Tips for Buying a Heritage House

Well maintained heritage homes with charm and character do not come on the market very often. Since heritage homes are so unique and rare, a listing can often attract multiple buyers and sell over asking price. Your best course of action to be the successful buyer of a heritage house is to work with a Realtor who has experience selling heritage homes and ensure you have enough time to complete your due diligence before making an offer. 

When choosing a Realtor to work with to help you find a heritage house, it is recommended you ask the following questions to ensure they have the knowledge and expertise to guide you through the purchase:

  1. Have you ever sold a heritage house? 
  2. What is a Heritage Revitalization Agreement?
  3. What can you tell me about the Heritage Register? 
  4. What does it mean when a home is listed on the Heritage Register?
  5. What is the difference between a home being “listed” and being “designated”?
  6. What do you know about knob and tube wiring?
  7. Do you know about Power Check? Have you ever used them?
  8. What do you know about:
    – Vermiculite? 
    – Insulating a heritage house? 
    – Old windows and heat loss?
  9. What are the costs of owning a heritage house? 
  10. What are the insurance issues with owning a heritage house? 
  11. What are the restrictions with renovating, painting, or building an addition?
  12. What issues can I expect when renovating a heritage house? 
  13. Do heritage houses retain their value for resale? 

In addition to working with a Realtor experienced with heritage homes, you want to ensure your financing is approved and you complete a pre-inspection with a professional building inspector before you make an offer. By having your financing approved and an inspection done, you will be able to make a subject-free offer if there are multiple offers. 

You should also talk to a planner at City/Municipal Hall if you have questions about the heritage status of the house, potential land use or development options in the future, and large scale renovations. 

Common Issues Often Identified in Building Inspections on Heritage Houses

Single glazed windows – Original wood windows are often a heritage defining element with beautiful wavy glass and original wood trim. Buyers seem to think their heating bill will be very expensive and want to replace the windows. Replacing windows with new, wood windows is expensive and the cost will unlikely be recouped in heat savings during the time the buyer owns the home. You can buy beautiful drapes and window coverings, or cashmere blankets and sweaters for a lot less than replacing all the original windows. If you replace the windows with less expensive vinyl windows, you risk destroying the character of the house and decreasing the overall value of the home.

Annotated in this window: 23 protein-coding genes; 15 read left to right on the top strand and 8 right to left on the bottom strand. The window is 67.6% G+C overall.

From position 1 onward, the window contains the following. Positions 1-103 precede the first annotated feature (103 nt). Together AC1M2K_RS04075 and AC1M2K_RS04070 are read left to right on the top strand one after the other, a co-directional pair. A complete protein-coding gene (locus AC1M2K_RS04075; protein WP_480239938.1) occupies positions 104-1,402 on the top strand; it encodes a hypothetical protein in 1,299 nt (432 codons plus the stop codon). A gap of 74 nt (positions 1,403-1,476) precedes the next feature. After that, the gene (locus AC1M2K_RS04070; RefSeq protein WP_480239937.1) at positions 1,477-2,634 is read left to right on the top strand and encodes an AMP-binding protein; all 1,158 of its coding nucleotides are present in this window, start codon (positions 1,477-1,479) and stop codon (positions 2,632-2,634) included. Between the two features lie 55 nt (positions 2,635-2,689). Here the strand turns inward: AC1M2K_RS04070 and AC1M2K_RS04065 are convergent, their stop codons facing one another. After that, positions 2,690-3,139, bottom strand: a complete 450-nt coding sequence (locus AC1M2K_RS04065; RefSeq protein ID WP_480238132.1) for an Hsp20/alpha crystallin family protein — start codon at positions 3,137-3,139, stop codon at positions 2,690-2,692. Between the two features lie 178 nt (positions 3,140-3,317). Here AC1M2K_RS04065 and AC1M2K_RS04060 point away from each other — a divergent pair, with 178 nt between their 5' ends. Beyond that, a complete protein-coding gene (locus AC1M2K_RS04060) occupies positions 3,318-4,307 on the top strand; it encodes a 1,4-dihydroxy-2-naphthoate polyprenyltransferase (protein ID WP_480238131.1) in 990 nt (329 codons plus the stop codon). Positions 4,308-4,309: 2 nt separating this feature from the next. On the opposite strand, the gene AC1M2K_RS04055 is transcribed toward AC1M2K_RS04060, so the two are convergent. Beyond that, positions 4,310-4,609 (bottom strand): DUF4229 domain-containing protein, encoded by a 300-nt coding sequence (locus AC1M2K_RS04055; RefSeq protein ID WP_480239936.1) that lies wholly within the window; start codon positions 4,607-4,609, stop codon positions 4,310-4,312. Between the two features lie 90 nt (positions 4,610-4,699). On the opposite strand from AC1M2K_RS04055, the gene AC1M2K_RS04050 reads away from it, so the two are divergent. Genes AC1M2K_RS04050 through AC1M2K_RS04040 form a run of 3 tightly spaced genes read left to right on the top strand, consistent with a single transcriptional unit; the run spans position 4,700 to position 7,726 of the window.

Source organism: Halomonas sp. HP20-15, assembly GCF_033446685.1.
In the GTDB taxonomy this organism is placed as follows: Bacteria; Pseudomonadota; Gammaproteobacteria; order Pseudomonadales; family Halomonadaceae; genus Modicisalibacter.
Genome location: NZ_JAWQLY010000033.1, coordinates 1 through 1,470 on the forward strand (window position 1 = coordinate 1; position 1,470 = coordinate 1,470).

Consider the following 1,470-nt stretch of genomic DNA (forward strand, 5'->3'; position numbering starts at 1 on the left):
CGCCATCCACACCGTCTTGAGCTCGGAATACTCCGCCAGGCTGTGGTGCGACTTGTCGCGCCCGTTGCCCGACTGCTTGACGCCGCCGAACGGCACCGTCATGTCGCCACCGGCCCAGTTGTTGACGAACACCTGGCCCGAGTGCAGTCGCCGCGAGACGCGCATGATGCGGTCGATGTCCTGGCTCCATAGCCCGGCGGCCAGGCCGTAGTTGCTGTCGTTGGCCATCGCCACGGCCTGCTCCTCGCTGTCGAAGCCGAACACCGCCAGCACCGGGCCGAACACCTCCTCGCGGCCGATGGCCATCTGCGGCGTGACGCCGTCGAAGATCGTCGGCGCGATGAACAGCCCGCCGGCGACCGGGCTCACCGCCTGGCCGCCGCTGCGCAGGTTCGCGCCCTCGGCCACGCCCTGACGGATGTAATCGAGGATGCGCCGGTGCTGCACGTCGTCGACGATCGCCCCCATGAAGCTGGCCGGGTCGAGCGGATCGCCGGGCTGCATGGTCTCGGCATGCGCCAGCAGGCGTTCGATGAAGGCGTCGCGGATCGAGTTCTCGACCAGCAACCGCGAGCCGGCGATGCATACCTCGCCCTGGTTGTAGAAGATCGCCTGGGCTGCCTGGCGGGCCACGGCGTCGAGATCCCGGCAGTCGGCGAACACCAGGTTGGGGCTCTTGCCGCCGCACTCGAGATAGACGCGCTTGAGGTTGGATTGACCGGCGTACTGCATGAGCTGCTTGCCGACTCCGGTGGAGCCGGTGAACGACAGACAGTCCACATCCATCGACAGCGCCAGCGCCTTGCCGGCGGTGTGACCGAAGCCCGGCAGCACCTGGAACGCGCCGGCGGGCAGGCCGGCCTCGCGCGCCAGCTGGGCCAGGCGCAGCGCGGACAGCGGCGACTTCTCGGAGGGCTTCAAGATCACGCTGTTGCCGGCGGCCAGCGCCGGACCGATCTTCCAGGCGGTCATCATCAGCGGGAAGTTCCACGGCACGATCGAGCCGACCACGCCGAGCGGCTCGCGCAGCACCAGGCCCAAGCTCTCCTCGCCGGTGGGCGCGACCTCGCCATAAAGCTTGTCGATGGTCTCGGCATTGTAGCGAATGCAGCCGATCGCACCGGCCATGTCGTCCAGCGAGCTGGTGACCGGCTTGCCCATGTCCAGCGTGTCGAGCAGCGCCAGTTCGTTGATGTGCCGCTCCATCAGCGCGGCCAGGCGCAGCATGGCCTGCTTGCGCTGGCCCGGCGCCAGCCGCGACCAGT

Asbestos – Asbestos will be found in most older homes, not just heritage homes. Asbestos can be found in vermiculite insulation, drywall mud, siding, linoleum tiles, lath and plaster and heat pipe tape. If left undisturbed, the asbestos poses no risk to the occupants of the home. When renovating, a contractor will have the materials tested for asbestos so they can remove it and dispose of it correctly. When planning a renovation, be mindful of added costs due to potential asbestos remediation and removal. 

Vermiculite insulation – Vermiculite insulation should be tested for the presence of asbestos. If undisturbed, there is no risk to the occupants of the home. However, some Sellers will elect to have the contaminated insulation removed before they sell their home or the Buyers will request that it is removed as part of their offer. 

Knob and tube wiring – If done correctly, knob and tube wiring is safe and functional, and does not need to be replaced. Homeowners can have Power Check complete an assessment of the knob and tube wiring, and have a certified electrician make any necessary changes to satisfy the safety concerns in the report. 

Perimeter drainage – Many older homes, not just heritage homes, may not have updated drain tiles. There may be no drain tiles or there may be older clay tiles. Make inquiries with the Sellers to ascertain if the perimeter drainage has ever been updated and if they have ever had any issues with exterior drainage. 

Oil tank – Any home, regardless of age, should be scanned for the presence of an underground oil tank. Often banks/lenders and insurance providers require an oil tank certificate stating there is no oil tank to approve financing and insurance. 

Lead paint – Lead paint can be found in many older homes, not just heritage homes. 

Poor insulation – It is difficult and expensive to re-insulate a heritage house because the interior walls most likely have to be stripped in order to install the insulation.

Permits – Be careful when you renovate a heritage house with permits as the City or District may require you to bring the house up to the current building code requiring more time and money than you anticipated.  

Stone foundation – Heritage houses can have a stone foundation instead of a concrete foundation. A building inspector will be able to identify any potential issues with the foundation. However, a second opinion from a structural engineer should be received as the problem may not be as dire as the inspector thinks.